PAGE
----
If your home is suffering from extensive damp, a damp proof course treatment may be your best solution to ward off damp and the potential problems it causes, such as mould.
So, what is a damp proof course? In this extensive guide, we’ll discuss the different types of damp proof course, as well as the advantages of damp proof course installation in your home.
What is a Damp Proof Course?
A traditional damp proof course is essentially a barrier designed to act as moisture prevention. A damp proof course treatment stops damp rising up your walls from the ground. Often, there is no damp proof course in old houses, which is why many period properties suffer from excess damp on the walls.
What Causes Damp to Occur?
There are many reasons why damp occurs in your home. These include:
- Poor ventilation
- External flooding
- Plumbing leaks
- Defective damp proof course
- Defective cavity wall insulation
- Structural issues
- Guttering problems
- Chimney or roof issues
- Poor window or door pointing
What are the Effects of Damp on the Home?
Excess moisture or damp within your home can lead to potentially serious consequences, including:
- Extensive damage to furniture and furnishings
- Unpleasant odour
- Unpleasing atmosphere
- Structural damage to your property
- Increased heat loss, meaning higher energy bills
- Health problems, such as asthma, skin rashes and allergies
What Are the Different Types of Damp Proof Course?
Take a look at the different types of damp proof course that can be placed within properties.
This damp proof course, which is also known as a chemical damp proof course injection, involves a liquid or cream being injected into a wall to provide a water-repelling layer. This aims to prevent damp from rising up the walls above the damp proof course. To install this, 10mm holes are drilled into the wall, normally at a level above 150mm from the external ground. A liquid or cream is then injected into these holes. The disadvantages of getting a damp proof course injection are that it can be time-consuming and very messy. However, this type of damp proof course is great for thick walls and it’s extremely long-lasting. When performed correctly, it will last the entire lifespan of your home.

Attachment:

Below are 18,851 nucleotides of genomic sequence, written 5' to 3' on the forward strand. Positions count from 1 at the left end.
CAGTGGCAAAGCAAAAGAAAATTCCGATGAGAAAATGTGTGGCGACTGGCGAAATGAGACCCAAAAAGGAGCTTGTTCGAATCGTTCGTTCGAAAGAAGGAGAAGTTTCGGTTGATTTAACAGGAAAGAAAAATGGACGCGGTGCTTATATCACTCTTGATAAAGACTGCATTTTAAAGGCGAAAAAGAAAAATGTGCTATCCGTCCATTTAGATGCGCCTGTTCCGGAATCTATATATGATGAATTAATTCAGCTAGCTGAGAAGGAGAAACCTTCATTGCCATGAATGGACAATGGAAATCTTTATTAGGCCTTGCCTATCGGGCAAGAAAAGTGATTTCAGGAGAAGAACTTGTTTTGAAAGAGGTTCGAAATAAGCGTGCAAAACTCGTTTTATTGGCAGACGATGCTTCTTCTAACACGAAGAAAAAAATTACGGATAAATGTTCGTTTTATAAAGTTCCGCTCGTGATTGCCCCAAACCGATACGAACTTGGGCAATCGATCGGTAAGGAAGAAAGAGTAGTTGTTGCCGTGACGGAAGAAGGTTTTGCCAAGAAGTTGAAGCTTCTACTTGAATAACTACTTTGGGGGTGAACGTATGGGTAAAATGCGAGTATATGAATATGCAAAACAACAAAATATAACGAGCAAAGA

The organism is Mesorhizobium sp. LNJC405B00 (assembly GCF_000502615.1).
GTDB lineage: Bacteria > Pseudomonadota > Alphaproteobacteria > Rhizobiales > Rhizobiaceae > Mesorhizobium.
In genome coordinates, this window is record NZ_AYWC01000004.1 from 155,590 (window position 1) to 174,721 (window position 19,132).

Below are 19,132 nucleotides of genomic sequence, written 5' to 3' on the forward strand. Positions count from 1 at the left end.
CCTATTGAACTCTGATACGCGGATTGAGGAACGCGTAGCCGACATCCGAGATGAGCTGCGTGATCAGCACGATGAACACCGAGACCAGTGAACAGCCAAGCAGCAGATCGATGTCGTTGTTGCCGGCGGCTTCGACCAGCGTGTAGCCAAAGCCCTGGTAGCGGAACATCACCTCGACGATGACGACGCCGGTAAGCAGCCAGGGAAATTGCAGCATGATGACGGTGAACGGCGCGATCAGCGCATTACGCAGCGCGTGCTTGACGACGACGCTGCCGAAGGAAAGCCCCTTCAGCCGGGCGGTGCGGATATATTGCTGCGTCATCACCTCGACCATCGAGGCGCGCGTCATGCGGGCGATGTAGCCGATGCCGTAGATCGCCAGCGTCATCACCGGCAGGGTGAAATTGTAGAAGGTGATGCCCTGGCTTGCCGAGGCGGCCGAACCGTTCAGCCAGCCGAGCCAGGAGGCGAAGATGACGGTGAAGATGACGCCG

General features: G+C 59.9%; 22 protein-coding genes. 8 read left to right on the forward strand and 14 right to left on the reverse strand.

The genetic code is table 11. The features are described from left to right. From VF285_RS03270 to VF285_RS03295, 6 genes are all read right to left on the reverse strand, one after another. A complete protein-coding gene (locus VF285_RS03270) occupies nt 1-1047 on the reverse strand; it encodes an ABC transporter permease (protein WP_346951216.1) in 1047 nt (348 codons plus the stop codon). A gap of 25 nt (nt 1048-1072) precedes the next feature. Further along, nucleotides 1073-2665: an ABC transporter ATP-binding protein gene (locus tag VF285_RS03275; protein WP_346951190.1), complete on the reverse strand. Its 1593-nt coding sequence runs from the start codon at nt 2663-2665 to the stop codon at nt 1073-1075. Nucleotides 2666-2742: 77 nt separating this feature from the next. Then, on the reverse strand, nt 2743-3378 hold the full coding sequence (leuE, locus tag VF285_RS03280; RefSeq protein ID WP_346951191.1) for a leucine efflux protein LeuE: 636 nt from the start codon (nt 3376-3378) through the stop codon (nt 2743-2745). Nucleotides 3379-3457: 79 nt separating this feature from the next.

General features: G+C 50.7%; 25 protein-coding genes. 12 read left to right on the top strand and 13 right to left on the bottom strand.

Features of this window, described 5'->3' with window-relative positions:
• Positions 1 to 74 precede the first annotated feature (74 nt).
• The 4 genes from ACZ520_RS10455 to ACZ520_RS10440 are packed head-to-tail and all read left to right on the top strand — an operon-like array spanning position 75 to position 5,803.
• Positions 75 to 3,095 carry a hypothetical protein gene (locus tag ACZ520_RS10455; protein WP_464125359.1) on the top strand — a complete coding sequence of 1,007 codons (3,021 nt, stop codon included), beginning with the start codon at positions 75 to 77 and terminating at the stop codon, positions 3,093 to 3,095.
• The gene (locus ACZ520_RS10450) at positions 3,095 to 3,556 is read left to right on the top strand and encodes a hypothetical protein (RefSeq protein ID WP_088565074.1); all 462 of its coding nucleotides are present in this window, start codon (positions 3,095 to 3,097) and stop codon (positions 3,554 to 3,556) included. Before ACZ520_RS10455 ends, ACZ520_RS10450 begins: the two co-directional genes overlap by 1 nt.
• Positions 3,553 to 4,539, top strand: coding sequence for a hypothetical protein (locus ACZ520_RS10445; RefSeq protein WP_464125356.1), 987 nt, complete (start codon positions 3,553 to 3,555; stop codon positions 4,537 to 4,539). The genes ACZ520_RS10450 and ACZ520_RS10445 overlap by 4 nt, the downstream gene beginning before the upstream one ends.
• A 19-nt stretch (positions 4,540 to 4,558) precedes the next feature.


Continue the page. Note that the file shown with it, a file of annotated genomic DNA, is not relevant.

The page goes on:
Mortar injection damp proof course
This is similar to the regular damp proof course injection, except that a chemically enhanced mortar is injected into drilled holes rather than a cream or liquid. The disadvantage of a damp proof course mortar injection is that this method can be unsightly. However, mortar injections can be used on walls where there are voids or rubble within their structure. The mortar fills gaps, with the chemical drawn into the wall to prevent any damp from rising.
Electroosmotic damp proof course
For people that prefer a non-chemical brick damp proof course, electric osmotic can be fitted. This method involves titanium and copper wiring being installed to input a small electrical charge, which causes a reversal in the polarity of the wall capillarity. This pulls any rising damp to below the damp proof course level. This type of damp proofing dates back to the 18th century and if it’s not fitted properly, it’s not effective at all. In stone walls, it can be more effective than an injection, but correct installation is paramount.
Membrane damp proof course
The difference between a damp proof course and a damp proof membrane is that a plastic membrane material is installed beneath a concrete slab to prevent the concrete from becoming damp. The majority of membrane damp proof courses can last up to 30 years and they are quick and easy to apply. As membranes are flexible, they can also deal with any structural movement.
Cavity wall damp proof course
A cavity wall separates the inner and external walls. This can help to prevent damp by forming a barrier to stop the external wall leaking damp onto the inner wall. However, there is still a risk that moisture will get through to the inner walls, regardless of the insulation material implemented. A cavity wall damp proof course does offer additional benefits though, such as thermal and sound insulation.
How to Know if You Need a Damp Proof Course?
Damp proofing varies depending on when your house was built, as well as how extensive the amount of damp is within your home. Contemplate the following when deciding if a damp proof course is right for you.
The age of your property
Damp proof courses in old houses are most likely to be non-existent, so if damp is a problem, an effective damp proof course can help to keep excess moisture at bay. All new build houses are required to possess damp proof courses so if your home is relatively new and has damp, it may be that the damp proofing isn’t efficient or wasn’t installed correctly.
Does your property have rising damp?
You’ll need a damp proof course if you have visible signs of rising damp. This is moisture that goes against gravity by moving upwards. It’s often noticeable by tide marks on your walls or by the destruction of plaster, paint or wallpaper. If you already have a damp proof course, this could be a sign that it’s been incorrectly installed or that it’s no longer effective.
Get an expert opinion
If you’re unsure as to whether your home has extensive damp, it may be time to call in the professionals. A trained eye will be able to get to the root of the problem and ensure you get the best damp proof course for your property.